Watch 360 degree tours of the anechoic and reverberation chambers in the School of Mechanical Engineering, at the University of Adelaide.
Dr. Louis Challis AM, a well known Australian acoustician has passed away in June 2017. Louis worked on the acoustics of Parliament House in Canberra, received an unprecedented 12 Engineering Excellence Awards from Engineers Australia and Consult Australia, he was honoured with the Centenary Medal in 2001; Membership of the Order of Australia in 2005.
He is famous for having invented an audio-tactile push-button signalling system, which is used throughout Australia and the world, so that pedestrians who are sight- and/or hearing-impaired can easily determine whether the signal is displaying “Walk” or “Don’t Walk” simply by touching the button. Quite nobly, he declined to patent his invention as he believed the innovation should be made as widely available as possible at the lowest possible cost.
See the news article on the Sydney Morning Herald web site.
I can see this recent article as a contender for an Ig Nobel prize
Spanish researchers from Departamento de Física Aplicada, Escuela Politécnica, Universidad de Extremadura, measured the sound absorbing properties of cigarette butts. Given the enormous number of cigarette butts that get thrown away, which don’t decompose very well, it is great that someone tried to find a use for waste.
Researchers from the University of Stuttgart, Saarland University, and Max Planck Institute for Informatics have shown that it is possible to use a skull’s unique response to vibration for authentication. The researchers vibrated a skull with white noise and measured the response. They were able to correctly identify users 97% of the time.
See the full paper here.
A startup company LISNR has secured $10m in series B funding.
LISNR technology uses proprietary inaudible sound waves called SmartTones to connect devices. It works like existing technology protocol Bluetooth, except LISNR uses sound waves and does not require hardware or maintenance. Williams says LISNR technology has advantages over Bluetooth because it requires very little battery use and also boasts synchronization with a device in less than one-eighth of a second. Additionally, because the technology uses sound that you can’t hear, LISNR leverages existing hardware and network of audio that’s everywhere around us. This “speakernet” or “The Internet of Sound,” as Williams puts it, gives LISNR the ability to leverage a massive, existing network that’s all around us. “Anywhere there is a speaker or has the ability to broadcast audio, LISNR has the ability to turn that object or media into a data transmitting medium.”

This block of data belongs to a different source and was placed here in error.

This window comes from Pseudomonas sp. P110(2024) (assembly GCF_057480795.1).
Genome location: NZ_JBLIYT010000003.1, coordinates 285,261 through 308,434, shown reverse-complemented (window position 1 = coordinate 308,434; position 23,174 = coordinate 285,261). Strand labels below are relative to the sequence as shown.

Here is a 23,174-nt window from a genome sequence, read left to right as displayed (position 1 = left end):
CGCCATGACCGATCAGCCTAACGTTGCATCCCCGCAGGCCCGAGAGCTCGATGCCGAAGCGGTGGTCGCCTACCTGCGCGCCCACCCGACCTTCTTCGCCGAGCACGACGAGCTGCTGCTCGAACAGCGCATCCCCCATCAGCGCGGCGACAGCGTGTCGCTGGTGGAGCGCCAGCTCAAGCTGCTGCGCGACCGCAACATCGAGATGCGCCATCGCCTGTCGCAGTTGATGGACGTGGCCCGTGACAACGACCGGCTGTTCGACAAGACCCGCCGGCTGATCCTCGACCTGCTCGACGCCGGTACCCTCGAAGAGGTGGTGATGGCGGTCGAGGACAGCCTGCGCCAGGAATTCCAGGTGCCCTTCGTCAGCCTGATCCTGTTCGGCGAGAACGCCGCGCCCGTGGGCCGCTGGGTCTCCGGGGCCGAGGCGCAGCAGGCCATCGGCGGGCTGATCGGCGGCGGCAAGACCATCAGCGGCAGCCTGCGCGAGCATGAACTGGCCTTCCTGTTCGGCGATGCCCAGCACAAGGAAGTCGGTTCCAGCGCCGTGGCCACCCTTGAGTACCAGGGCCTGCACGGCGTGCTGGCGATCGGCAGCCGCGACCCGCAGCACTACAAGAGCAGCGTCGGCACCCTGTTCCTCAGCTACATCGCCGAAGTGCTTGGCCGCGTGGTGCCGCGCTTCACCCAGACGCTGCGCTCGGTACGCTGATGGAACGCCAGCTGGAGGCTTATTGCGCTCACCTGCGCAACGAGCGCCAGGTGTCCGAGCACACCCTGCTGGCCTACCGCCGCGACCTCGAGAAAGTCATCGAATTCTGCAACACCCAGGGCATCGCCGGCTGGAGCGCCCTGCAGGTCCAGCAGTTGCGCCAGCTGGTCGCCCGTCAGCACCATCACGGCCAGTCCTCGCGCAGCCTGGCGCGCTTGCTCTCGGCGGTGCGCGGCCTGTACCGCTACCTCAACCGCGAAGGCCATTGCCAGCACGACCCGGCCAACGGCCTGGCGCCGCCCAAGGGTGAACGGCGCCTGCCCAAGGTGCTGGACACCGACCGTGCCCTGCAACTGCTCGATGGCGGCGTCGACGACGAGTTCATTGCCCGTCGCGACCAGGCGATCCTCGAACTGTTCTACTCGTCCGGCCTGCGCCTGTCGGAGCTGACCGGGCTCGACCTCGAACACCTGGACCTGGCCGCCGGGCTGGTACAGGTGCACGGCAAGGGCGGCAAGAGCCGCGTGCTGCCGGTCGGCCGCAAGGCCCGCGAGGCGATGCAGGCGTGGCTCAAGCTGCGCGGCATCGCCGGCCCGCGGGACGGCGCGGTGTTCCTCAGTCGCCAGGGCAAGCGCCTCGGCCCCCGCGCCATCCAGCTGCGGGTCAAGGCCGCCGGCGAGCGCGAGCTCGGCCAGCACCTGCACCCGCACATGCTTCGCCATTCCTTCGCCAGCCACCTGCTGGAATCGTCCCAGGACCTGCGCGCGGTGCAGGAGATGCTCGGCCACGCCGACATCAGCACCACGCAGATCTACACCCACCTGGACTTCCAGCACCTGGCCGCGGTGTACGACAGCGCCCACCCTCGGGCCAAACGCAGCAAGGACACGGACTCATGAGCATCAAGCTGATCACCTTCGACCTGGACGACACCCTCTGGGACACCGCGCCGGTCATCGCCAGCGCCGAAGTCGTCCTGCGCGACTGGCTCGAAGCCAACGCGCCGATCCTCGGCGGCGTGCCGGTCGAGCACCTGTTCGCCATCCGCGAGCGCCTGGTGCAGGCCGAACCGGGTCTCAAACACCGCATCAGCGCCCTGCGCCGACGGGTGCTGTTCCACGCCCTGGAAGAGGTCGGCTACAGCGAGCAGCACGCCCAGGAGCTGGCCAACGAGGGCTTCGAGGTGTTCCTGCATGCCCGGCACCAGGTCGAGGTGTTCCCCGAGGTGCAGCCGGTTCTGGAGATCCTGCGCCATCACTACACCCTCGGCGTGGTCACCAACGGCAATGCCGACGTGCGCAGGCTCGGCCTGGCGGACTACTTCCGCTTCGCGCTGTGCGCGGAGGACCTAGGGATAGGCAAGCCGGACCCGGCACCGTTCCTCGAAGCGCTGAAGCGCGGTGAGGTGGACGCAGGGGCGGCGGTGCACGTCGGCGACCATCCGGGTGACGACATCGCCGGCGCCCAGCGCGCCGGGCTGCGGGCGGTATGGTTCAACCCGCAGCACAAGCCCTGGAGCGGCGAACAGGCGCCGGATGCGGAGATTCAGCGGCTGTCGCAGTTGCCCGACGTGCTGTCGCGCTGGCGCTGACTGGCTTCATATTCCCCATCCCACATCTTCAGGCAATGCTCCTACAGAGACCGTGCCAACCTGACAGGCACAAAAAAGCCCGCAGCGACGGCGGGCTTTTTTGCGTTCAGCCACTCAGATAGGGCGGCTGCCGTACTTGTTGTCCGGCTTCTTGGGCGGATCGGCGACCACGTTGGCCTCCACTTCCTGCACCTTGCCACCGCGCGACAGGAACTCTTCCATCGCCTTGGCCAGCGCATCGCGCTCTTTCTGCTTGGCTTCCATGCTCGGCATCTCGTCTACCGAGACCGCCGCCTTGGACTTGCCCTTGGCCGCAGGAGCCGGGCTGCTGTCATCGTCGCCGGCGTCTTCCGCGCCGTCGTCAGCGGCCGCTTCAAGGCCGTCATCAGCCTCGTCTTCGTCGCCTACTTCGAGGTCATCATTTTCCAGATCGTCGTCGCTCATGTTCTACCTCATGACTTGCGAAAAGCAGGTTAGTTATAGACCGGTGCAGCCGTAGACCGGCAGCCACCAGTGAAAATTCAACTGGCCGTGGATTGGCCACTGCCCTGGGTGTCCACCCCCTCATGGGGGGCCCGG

Read the press release on the LISNR web site.
You’ve probably thought that numerous pop songs sound similar to each other. An article on Public Radio International explains that is a fairly accurate deduction. The old-school way involved lyric and song writer sitting down together and composing a song. Now it is done in a production line and out-sourcing method.
Read the full article on pri.org.
Professor Yang-Hann Kim, from the Korea Advanced Institute of Science and Technology in Daejeon, has been awarded the 2015 Acoustical Society of America Rossing Prize in Acoustics Education.
The Rossing Prize is awarded to an individual who has made significant contributions toward furthering acoustics education through distinguished teaching, creation of educational materials, textbook writing and other activities. The Prize will be presented at the 170th meeting of the ASA on 4 November 2015 in Jacksonville, Florida.
The Altair company, which makes the software Hyperworks and formed the Altair Partner Alliance, announced that Brüel & Kjær, one of the oldest sound and vibration instrumentation companies, is bringing its noise, vibration and harshness (NVH) software, Insight+, to HyperWorks customers. The Insight+ software enables designers to listen to the sound a vehicle would make from a virtual design.
Watch a youtube “truckmentary” on Noise, Vibration, Harshness testing on the Nissan TITAN XD.
There are many online reviews of earphones that provide non-scientific opinions with comments such as “excellent bass response”, “clear mid-ranges”, and so on, without providing any measured results. As an engineer and a researcher, I find these unsubstantiated claims unsettling. We did a literature review on the internet to find articles that recommended low-price earphones and conducted instrumented testing.